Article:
Recently I’ve started to use Git more and more for various projects – code, university stuff and important dotfiles, just to name a few examples. Not completely used to the workflow yet, but I feel pretty comfortable with the basic Git commands now.
In the beginning I had a hard time grasping the concept of Git and version control systems in general. Two online resources helped me a lot in understanding Git, which I also want to share with you:
- The Git Parable
After reading it, you’ll still have no clue how to use Git. But you will know for what purposes Git was designed, and what Git is. From here it’ll be much easier to learn the commands to use Git.
- Pro Git
Online version of the Pro Git book; well written text and many pretty pictures make it easy to understand what happens “behind the scenes”. Goes through most stuff you’ll need to get started with Git.
Thanks go to Luca (einar77) and Ingo (neverendingo) for the tip about Pro Git.
My own learning experience
Prior to Git, I had no experience with version control systems at all (checking out KDE trunk doesn’t count). Sometimes I copied directories manually as a “version control”, but it would always end up in a mess.
First I tried to go for the “learn by doing” way. This wasn’t very successful – when working on something I would rather focus on finishing it than messing around with Git, in particular if deadlines were involved. In the end I didn’t get to use Git that often.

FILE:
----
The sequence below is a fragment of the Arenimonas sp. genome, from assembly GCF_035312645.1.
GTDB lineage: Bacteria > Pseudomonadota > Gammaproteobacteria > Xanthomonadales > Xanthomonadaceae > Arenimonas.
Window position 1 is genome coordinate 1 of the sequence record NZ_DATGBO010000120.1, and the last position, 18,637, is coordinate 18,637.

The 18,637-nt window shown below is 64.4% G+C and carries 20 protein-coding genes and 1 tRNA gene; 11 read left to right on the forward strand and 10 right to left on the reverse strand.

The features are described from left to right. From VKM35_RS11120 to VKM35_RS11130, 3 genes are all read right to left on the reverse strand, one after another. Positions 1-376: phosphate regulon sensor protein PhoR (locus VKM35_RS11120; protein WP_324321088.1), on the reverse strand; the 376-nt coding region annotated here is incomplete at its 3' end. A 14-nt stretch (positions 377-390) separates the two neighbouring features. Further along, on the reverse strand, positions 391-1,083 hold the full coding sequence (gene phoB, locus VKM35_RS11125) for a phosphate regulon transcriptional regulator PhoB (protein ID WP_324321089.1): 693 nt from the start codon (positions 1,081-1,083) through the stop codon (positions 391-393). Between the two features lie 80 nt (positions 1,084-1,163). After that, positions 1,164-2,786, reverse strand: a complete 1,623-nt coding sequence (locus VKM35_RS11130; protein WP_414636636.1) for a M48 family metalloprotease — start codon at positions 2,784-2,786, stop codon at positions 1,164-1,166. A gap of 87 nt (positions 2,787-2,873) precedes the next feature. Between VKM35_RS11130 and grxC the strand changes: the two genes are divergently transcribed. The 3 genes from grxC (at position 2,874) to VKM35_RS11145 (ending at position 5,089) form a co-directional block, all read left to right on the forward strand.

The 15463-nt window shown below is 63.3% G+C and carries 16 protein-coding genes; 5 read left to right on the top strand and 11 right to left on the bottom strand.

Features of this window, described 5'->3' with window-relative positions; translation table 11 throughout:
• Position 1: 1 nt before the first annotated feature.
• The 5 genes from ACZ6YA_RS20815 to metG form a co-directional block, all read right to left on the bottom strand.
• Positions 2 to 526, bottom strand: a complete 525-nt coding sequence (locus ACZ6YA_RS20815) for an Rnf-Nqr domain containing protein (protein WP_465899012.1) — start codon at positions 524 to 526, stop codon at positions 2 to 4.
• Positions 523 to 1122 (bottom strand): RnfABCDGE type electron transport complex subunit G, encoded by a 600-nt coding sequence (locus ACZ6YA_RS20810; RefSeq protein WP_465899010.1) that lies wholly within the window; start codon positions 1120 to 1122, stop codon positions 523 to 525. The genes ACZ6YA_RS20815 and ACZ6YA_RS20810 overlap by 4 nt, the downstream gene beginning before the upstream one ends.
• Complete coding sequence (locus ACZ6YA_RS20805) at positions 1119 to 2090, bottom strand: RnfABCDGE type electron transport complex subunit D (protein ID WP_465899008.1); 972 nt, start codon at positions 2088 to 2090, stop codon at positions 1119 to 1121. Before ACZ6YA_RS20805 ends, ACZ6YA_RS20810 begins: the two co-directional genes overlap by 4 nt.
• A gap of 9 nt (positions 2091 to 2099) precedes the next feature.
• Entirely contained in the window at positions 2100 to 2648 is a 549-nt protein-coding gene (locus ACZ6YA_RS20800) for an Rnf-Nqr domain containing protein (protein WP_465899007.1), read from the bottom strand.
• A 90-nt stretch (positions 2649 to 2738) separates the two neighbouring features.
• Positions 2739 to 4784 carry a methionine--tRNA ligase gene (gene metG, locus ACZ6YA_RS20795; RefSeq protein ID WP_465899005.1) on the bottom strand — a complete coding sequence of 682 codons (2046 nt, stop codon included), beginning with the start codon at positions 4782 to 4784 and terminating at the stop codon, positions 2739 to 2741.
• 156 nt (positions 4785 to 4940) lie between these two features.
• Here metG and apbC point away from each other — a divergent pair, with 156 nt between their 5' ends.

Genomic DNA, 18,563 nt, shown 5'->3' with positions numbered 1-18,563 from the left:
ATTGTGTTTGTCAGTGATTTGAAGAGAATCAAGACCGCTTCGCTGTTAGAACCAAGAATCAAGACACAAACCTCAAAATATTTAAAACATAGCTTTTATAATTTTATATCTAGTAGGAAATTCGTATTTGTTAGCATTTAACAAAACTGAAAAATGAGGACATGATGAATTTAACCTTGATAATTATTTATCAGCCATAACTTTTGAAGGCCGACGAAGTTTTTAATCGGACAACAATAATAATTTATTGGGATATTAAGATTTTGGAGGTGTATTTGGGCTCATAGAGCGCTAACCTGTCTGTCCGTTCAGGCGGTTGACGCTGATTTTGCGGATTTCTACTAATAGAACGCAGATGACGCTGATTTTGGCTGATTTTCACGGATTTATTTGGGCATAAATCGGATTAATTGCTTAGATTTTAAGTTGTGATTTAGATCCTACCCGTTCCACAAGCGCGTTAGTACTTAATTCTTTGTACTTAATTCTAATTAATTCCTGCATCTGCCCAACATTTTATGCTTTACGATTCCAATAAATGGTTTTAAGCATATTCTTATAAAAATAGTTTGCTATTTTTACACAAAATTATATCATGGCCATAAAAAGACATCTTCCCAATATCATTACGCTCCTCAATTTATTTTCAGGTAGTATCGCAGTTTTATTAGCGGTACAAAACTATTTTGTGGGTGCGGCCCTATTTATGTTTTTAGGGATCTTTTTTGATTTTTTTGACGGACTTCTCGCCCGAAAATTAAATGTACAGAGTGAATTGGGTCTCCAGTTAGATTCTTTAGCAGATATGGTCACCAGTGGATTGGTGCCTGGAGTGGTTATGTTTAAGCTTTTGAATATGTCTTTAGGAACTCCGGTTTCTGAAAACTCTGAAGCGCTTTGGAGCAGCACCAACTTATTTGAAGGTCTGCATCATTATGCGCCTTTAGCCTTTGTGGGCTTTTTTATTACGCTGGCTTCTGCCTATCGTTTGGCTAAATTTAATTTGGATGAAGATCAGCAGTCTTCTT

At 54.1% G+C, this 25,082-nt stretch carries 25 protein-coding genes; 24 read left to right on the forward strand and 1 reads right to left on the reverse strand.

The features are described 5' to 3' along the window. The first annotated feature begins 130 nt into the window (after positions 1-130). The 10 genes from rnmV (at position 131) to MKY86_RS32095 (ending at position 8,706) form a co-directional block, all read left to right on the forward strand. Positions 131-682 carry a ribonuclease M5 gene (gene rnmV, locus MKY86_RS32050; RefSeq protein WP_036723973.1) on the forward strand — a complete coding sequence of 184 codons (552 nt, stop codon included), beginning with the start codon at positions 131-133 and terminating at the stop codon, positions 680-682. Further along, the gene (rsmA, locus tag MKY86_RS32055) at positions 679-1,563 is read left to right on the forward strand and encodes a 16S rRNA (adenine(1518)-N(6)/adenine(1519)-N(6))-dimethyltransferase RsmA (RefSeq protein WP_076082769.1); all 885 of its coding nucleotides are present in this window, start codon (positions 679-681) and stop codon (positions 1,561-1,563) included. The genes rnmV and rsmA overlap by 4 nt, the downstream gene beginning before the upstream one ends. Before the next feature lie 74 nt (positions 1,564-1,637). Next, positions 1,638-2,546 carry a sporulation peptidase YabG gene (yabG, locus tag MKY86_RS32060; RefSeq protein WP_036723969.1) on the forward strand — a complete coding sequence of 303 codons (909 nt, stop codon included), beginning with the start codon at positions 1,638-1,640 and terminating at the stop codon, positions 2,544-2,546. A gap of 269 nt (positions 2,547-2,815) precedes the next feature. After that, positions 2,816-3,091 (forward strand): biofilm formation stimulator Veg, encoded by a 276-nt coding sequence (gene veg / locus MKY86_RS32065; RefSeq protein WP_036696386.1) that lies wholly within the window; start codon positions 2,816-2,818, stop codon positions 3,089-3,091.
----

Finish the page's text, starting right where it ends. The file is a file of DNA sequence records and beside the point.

One day I stumbled upon The Git Parable which I linked to above. After reading it, I felt motivated to learn Git again – especially after hearing that KDE eventually is going to be moved to Git. I got the link to the Pro Git site on IRC and read through the first chapters. Git finally started to make sense.
I hope you’ll find these two links as useful as I did. Happy gitting!
November 20, 2009 at 4:26
Git is great but it took me some googling to figure out how to check out a writable checkout from gitorious. I’m more in favour of Git than I have been of svn. And I can’t wait until KDE moves to Git and leaves SVN behind.
Thanks for the links =] I’ll learn more now ;P
November 20, 2009 at 13:21
I use Perforce at my work. However there are a couple of strong use cases which git supports.
Offline working – e.g. when I’m out of the office, or when the central server is down.
Private branches – when I have on going changes which aren’t ready to push back to the central repo. I still want version control even if my work isn’t ready for trunk. I could create loads of development branches in Perforce, but that would pollute the public branch namespace.
Hopefully your links will help with the learning curve. I’ll also need to look at git-p4, since migrating the company to git isn’t on the cards (yet).